Thirty Black screen industry creators from British Columbia and Alberta have been selected to each receive $20,000 in production funding, mentorship and training through the TELUS STORYHIVE Black Creators Edition.
The funding is aimed at addressing the under-representation of Black voices in the Canadian screen and television business. It seeks to help jumpstart the careers of those with no experience as well as emerging creators in the television and film industries.
“The longstanding systemic inequities in Canada’s screen industries have disadvantaged Black creators,” said Black Screen Office (BSO) executive director Joan Jenkinson in a media release announcing the grants.
“There is a long, rich history of Black engagement in Canadian life — as celebrated every Black History Month — yet Black voices and perspectives are conspicuously absent on Canadian screens.
“Canadians of all ethnicities want to see their stories authentically portrayed in our entertainment. The TELUS STORYHIVE Black Creators Edition will not only support emerging Black talent and help build a pipeline for more stories from these communities, it will also put Black-led works in front of audiences that are craving them.”
The BSO’s goals are to: make Canada’s screen industries’ practices and policies equitable and free of anti-Black racism; work collaboratively with decision-makers to develop tools and strategies that enable system-level engagement and accountability; and empower Black Canadians working within the screen industries to thrive and share their stories.
Through collaborative initiatives like the Black Creators Edition, the BSO is working to connect Black creators and screen industry professionals with resources, development programs and relationships that will cultivate strong pipelines of talent within the industry.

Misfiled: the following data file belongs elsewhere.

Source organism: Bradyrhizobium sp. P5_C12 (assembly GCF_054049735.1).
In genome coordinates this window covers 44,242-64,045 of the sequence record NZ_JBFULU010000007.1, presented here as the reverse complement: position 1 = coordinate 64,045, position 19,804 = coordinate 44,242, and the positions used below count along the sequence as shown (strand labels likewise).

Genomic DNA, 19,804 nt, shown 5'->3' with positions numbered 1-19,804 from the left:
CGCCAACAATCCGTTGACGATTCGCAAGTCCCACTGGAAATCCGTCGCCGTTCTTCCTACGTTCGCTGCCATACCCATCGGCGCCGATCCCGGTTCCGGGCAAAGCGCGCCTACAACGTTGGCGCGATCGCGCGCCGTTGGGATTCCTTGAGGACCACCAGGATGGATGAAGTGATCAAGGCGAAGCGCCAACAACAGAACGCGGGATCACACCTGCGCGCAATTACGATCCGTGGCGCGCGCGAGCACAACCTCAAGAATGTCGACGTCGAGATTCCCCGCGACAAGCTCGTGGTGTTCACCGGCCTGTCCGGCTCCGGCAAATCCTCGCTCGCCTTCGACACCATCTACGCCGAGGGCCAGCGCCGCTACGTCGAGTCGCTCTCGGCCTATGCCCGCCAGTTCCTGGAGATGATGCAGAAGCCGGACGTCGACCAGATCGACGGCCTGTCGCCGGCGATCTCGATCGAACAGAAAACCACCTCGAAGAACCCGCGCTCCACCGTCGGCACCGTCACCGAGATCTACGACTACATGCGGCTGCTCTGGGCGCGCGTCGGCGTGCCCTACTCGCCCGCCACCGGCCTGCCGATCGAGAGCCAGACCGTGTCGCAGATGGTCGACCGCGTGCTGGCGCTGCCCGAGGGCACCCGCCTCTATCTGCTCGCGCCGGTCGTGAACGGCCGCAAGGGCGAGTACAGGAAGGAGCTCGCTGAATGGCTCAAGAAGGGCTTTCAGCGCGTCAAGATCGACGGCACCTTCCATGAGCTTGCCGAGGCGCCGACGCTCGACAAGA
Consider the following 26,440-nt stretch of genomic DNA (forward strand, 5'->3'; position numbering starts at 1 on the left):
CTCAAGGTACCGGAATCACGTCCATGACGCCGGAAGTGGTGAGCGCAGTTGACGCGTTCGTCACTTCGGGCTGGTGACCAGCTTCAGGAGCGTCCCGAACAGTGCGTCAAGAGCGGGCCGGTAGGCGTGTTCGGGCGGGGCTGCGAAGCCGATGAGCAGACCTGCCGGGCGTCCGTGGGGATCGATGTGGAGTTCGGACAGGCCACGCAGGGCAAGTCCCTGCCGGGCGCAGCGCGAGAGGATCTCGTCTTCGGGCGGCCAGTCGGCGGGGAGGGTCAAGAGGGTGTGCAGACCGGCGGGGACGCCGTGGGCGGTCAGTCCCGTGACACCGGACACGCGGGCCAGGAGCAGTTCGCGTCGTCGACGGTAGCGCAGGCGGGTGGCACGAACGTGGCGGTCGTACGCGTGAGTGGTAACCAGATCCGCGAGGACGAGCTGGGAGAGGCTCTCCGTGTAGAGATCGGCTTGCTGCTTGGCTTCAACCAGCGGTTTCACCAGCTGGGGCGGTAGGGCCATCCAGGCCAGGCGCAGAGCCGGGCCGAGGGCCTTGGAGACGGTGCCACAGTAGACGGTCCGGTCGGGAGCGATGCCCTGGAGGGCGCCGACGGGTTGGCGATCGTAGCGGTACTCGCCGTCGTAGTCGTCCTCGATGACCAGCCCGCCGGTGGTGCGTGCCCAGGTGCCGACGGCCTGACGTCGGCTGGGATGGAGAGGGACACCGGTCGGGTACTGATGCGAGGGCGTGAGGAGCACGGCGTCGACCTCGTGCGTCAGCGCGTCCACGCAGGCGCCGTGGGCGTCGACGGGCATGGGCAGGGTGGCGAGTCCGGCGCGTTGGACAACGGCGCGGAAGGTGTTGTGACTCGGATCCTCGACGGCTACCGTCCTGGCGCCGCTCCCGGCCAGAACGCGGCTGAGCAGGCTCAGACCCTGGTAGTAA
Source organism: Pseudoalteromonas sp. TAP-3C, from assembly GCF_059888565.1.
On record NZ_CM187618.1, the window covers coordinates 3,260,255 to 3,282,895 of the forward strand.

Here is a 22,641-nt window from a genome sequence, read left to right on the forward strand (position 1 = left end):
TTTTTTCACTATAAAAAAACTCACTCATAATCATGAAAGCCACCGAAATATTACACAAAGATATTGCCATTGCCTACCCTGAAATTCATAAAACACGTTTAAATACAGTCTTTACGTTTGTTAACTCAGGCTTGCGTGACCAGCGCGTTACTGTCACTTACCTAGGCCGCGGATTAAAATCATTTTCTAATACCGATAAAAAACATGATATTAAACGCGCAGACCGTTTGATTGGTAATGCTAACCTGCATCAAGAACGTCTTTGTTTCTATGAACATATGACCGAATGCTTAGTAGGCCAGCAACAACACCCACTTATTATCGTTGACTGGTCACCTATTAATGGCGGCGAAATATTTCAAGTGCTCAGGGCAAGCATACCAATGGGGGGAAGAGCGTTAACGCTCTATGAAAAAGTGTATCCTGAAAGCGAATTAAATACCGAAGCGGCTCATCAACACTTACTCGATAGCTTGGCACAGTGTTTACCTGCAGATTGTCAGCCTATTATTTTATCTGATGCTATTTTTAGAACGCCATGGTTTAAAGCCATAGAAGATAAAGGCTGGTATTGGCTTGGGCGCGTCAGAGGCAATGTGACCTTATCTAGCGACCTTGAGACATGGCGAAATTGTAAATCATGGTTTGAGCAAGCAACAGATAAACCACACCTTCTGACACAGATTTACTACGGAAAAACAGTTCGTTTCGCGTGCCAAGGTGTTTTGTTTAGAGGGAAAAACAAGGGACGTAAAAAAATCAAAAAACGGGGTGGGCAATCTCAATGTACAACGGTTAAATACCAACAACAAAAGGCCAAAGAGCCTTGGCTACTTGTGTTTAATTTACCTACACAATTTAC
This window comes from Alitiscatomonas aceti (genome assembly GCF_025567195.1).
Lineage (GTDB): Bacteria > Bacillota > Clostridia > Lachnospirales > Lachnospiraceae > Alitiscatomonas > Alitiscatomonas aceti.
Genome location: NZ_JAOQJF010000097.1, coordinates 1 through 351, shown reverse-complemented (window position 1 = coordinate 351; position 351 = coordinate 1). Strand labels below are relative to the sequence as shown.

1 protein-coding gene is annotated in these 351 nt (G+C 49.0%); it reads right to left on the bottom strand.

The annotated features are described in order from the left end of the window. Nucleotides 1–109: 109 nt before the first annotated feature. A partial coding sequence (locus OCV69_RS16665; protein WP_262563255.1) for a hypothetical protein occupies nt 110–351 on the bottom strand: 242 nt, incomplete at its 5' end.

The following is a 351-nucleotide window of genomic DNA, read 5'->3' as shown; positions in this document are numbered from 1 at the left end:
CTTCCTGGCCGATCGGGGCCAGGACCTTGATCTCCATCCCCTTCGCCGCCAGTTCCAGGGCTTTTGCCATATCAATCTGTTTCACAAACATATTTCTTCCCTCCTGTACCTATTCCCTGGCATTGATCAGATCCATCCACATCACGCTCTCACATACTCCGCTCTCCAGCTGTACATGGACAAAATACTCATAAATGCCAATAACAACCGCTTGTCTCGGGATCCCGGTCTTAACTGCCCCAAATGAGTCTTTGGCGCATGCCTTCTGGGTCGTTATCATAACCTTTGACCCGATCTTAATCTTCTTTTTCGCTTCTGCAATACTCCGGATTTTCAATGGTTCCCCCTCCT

TELUS STORYHIVE has supported more than 18,000 local content creators across B.C. and Alberta since 2013, providing more than $11 million in funding and creating a safe space for storytellers to hone their skills and bring the projects they care about to life.
A selection committee composed of members from the Black community considered a number of factors in choosing the first Black Creators Edition grantees, including the impact of the fund on the creator and the importance of the story to the creator’s community of residence.
Each recipient will receive funds to create a short documentary, web pilot series or digital short. TELUS STORYHIVE’s Black Creators Edition will also support filmmaking mentorship and training as well as distribution of the creators’ projects on TELUS Optik TV and select TELUS platforms.
“We are excited to honour, spotlight and amplify the voices, stories and lived experiences of Black creators and their communities,” said Cameron Zinger, director of TELUS Local Content, in the release.
“Black History Month presents an opportunity for us to acknowledge and celebrate Black artists. We are proud to partner with the Black Screen Office to contribute to empowering the next generation of Black creators.”
The Black Creators Edition initially intended to provide 20 grants to Black video content creators, but TELUS STORYHIVE recognized the high quality and number of submissions it received and increased its funds and recipient count to 30.
“Being selected for TELUS STORYHIVE’s Black Creators Edition is both a blessing and an honour,” said Marlon Wilson, a grant recipient and creator of The Untouchable Crew, in the release. “Getting a grant is one thing but also getting mentorship to help develop your craft is a bonus.
“I feel this edition will help shape the future of Black creators in British Columbia and Alberta. Traditionally we have had to rely on other communities to tell and share our stories for us. Opportunities like this will teach us how to tell and share our stories which in turn helps us control our image as a talent within the industry.”
The Black Creators Edition grant recipients are:
- Adebayo Chris Katiiti;
- Alex Eskandarkhah;
- Amadou Diallo;
- Amira Anderson;
- Chukwumuobi Obasi;
- Dae Shields;
- Daniel Code;
- David Opoku-otoo;
- Emilia Eyo;
- Faris Taha;
- Ilhan Abdullahi;
- Ivan Touko;
- Jae Sterling;
- Janessa St. Pierre;
- Joel Brewster;
- Julio Montero;
- Kamika Bianca Guerra-Walker;
- Leslie Bangamba;
- Love Nwigwe;
- Marlon Wilson;
- Misha Maseka;
- Oseremen Irete;
- Parris JuRay;
- Rochelle-Ann Thomas;
- Rose Patterson;
- Sammy Golom;
- Sandro Augusto Santos Silva;
- Steeven Sampassa;
- Tafadzwa Matamba;
- and Vanessa Fajemisin.